Molly Scott Cato, South West MEP, discusses Brexit as an opportunity to reshape British agriculture, and I realise more and more how dysfunctional it currently is, with small farmers paid to keep uplands desertified and the wealthiest farmers paid just to keep wealthy. Land ownership, like other wealth, is increasingly concentrated in the hands of a very few (some Saudi and Russian), and Britain is nowhere near capable of feeding itself. Cato is opposed to Brexit and feels the dire necessity of a left-shaped response to the crisis. She has drawn on expertise from the Soil Association and land rights changemaker Simon Fairlie to propose plans in the absence of government plans. (Incidentally, she feels there is, surprisingly, a teency glimmer of hope in the language of Gove and DEFRA despite Leadsom, though whether they will ever walk the decent talk is another matter.)

Craig Bennett, Friends of the Earth supremo, challenges notions commonly held by businessfolk that sustainabilityfolk are anti-progess. Sustainabilityfolk are commonly held back by businessfolk intent on a race to the bottom. Oh, I’ve got an idea: maybe we could work together?

I miss Caroline Lucas talking, but I pass Bruce Parry and we smile and he is as warm as in his films. I go to the screening of his as-yet unreleased Tawai. A popular headline act, we are spilling out of the curtained hall, standing for two hours with craned necks in a dark sauna. I only want to hear him speak, ask questions – not stare at a screen at a social event – but the opening scenes compel, and it is nice to watch it with the maker, and with a friendly bunch of concerned strangers. Seven of us standing in a crowded corner, hot and tired and, one, disabled, move considerately around each other to make spacesharing work, helping out, propping up, cushioning, commenting, swapping places, making room for latecomers, making room for shorter folk or older folk or tireder folk. His film is ostensibly an investigation into interdependency among members of the world’s last hunter-gatherer community in Borneo, but the profound and lightly-trod subnarrative is a personal investigation into ways of knowing, being, living and believing. The moment of his epiphany is understated but it reverberates as I think I spot a homefinding in his own quest for belonging. ‘If you’ve come to help us, then we have nothing to say to each other. But if you’ve come because your survival is bound up with ours, then let us talk.’ Later Parry asks to join us beside the campfire, and I want to talk to him about the inner journey, but he is quickly surrounded by beauties talking to him about the outer journey, and as I open my mouth a drunkard falls on top of us and the moment is passed.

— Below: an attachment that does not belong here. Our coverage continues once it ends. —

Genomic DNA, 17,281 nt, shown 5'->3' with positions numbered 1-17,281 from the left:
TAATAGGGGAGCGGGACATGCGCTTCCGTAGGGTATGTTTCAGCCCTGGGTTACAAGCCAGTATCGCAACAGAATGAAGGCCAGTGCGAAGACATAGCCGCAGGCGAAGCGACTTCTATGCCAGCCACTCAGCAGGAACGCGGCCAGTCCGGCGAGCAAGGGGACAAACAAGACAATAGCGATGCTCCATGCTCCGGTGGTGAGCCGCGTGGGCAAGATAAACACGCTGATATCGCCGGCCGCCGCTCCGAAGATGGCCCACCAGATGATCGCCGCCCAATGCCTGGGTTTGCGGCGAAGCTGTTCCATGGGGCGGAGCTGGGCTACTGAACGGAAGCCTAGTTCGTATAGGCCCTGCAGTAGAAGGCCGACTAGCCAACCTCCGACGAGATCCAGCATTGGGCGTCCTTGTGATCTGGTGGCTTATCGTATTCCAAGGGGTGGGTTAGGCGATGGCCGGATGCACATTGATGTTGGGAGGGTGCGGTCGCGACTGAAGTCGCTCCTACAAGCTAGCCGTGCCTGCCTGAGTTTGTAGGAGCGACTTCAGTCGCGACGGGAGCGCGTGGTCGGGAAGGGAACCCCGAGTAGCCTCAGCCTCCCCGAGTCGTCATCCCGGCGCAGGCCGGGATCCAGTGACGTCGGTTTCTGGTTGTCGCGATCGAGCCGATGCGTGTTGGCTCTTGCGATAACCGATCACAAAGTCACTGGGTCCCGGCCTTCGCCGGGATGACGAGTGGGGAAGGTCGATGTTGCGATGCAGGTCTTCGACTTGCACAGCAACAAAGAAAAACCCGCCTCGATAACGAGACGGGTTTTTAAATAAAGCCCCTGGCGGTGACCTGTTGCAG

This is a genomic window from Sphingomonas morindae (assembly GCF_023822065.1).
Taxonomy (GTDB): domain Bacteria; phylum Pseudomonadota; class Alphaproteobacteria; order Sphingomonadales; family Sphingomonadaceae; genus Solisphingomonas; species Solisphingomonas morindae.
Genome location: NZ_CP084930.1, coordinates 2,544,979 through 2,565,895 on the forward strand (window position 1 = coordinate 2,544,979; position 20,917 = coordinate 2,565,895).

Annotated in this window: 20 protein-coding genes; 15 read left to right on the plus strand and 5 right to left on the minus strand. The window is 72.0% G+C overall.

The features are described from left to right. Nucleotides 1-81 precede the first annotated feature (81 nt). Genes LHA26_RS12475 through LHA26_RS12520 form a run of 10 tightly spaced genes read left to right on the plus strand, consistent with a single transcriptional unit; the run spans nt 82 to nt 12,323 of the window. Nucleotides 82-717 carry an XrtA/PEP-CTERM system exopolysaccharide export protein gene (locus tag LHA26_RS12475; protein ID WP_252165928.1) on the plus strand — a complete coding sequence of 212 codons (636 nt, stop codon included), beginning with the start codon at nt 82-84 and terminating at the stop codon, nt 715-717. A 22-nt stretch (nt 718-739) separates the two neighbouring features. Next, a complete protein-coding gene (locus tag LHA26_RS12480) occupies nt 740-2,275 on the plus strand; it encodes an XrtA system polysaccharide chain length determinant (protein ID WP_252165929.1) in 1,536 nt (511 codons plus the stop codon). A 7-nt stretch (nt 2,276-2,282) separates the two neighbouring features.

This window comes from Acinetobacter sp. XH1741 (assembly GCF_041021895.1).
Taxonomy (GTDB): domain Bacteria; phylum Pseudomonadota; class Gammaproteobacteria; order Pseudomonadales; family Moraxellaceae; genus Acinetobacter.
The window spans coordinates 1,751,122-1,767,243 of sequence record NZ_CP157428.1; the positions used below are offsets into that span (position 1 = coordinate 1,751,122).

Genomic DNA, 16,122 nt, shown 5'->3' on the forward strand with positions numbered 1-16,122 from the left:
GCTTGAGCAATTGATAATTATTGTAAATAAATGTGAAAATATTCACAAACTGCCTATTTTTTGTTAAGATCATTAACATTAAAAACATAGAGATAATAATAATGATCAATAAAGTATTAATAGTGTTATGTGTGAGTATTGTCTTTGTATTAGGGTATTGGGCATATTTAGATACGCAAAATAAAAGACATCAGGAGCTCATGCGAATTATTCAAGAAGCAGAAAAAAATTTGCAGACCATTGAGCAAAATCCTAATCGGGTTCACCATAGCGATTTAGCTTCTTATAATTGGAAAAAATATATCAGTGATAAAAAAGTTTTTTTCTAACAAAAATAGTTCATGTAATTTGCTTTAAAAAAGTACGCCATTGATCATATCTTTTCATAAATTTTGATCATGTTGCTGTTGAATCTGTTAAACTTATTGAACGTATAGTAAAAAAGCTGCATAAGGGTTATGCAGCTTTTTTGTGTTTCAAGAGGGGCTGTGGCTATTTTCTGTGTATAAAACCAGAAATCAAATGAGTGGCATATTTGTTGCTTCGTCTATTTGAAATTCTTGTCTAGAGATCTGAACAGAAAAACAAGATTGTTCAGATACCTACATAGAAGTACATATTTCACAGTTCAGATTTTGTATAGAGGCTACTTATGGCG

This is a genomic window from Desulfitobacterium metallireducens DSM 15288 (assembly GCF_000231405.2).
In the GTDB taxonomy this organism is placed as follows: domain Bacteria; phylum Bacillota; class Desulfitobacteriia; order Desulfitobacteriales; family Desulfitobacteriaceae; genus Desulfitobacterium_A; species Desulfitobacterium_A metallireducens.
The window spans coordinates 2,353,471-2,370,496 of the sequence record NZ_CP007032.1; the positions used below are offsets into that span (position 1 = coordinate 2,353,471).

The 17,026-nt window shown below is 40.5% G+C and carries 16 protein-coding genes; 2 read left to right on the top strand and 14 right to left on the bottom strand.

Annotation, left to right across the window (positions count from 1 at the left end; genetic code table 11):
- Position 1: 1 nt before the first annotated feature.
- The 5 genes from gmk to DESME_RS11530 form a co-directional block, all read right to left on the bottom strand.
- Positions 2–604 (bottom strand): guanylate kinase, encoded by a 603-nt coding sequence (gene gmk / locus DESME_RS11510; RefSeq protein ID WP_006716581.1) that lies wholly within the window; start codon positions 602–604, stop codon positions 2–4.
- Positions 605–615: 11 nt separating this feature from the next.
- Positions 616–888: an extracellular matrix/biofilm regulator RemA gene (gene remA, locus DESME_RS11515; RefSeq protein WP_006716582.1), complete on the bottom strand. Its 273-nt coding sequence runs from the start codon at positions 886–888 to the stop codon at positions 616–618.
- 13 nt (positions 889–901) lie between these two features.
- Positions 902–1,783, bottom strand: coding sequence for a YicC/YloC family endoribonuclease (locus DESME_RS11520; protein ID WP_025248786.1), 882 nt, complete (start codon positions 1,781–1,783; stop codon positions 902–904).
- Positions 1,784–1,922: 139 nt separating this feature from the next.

I’m invited to contribute to another conference about community business, and though both these words have turned me off in the past, I’m starting to feel the layers in the depths of them. Interesting, the deeper significance of trade and trading relations. When I took to the road, I designed my livelihood and lifestyle for maximum independence, autonomy and solo agility. But perhaps I can plug back in by inspiring others to take off into the sunset before they plug back in empowered. 

And maybe my community doesn’t have to be in one place. Maybe I’m a child of globalisation, and happy that way.

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3 thoughts on “When you take off into the sunset: community and nomadry

  1. J > Wow! “Don’t wait for our leaders and parties and governments to solve things for us all; we must do it ourselves”. This is true regardless of who is in power. Whilst my instincts and intellect root me in socially responsible living, egalitarianism, grass-roots democracy, regrettably I see in conventional left wing politics the tendency to monopolize power: again true regardless of who is in power or aspires to it. My kind of politics is what I do with my daily life – and more by deeds than words: that’s how I think the world is made a better place. Words should never get ahead of deeds. Those who should most be listened to in this world are those who have already practiced and proven their skill and knowledge, and are being asked to share what they know. Or as the old saying goes, actions speak louder than words.

    Liked by 1 person